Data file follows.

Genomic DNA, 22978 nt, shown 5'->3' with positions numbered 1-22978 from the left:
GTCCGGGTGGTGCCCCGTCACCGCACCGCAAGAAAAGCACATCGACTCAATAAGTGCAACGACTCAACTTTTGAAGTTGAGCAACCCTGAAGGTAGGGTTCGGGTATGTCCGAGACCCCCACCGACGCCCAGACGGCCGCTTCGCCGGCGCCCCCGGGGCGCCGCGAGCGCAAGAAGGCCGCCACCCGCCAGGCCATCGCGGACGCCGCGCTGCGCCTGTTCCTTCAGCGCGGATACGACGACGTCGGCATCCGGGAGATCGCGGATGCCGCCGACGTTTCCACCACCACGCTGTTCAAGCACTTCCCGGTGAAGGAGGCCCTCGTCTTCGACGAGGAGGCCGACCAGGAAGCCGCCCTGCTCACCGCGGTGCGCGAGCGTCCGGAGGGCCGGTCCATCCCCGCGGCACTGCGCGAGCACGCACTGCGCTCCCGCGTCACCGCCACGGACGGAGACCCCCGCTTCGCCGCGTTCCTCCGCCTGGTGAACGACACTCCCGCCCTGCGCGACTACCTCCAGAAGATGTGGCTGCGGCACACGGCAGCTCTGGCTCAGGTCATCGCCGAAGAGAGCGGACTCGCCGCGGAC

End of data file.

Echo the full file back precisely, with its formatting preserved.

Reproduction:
Genomic DNA, 22978 nt, shown 5'->3' with positions numbered 1-22978 from the left:
GTCCGGGTGGTGCCCCGTCACCGCACCGCAAGAAAAGCACATCGACTCAATAAGTGCAACGACTCAACTTTTGAAGTTGAGCAACCCTGAAGGTAGGGTTCGGGTATGTCCGAGACCCCCACCGACGCCCAGACGGCCGCTTCGCCGGCGCCCCCGGGGCGCCGCGAGCGCAAGAAGGCCGCCACCCGCCAGGCCATCGCGGACGCCGCGCTGCGCCTGTTCCTTCAGCGCGGATACGACGACGTCGGCATCCGGGAGATCGCGGATGCCGCCGACGTTTCCACCACCACGCTGTTCAAGCACTTCCCGGTGAAGGAGGCCCTCGTCTTCGACGAGGAGGCCGACCAGGAAGCCGCCCTGCTCACCGCGGTGCGCGAGCGTCCGGAGGGCCGGTCCATCCCCGCGGCACTGCGCGAGCACGCACTGCGCTCCCGCGTCACCGCCACGGACGGAGACCCCCGCTTCGCCGCGTTCCTCCGCCTGGTGAACGACACTCCCGCCCTGCGCGACTACCTCCAGAAGATGTGGCTGCGGCACACGGCAGCTCTGGCTCAGGTCATCGCCGAAGAGAGCGGACTCGCCGCGGAC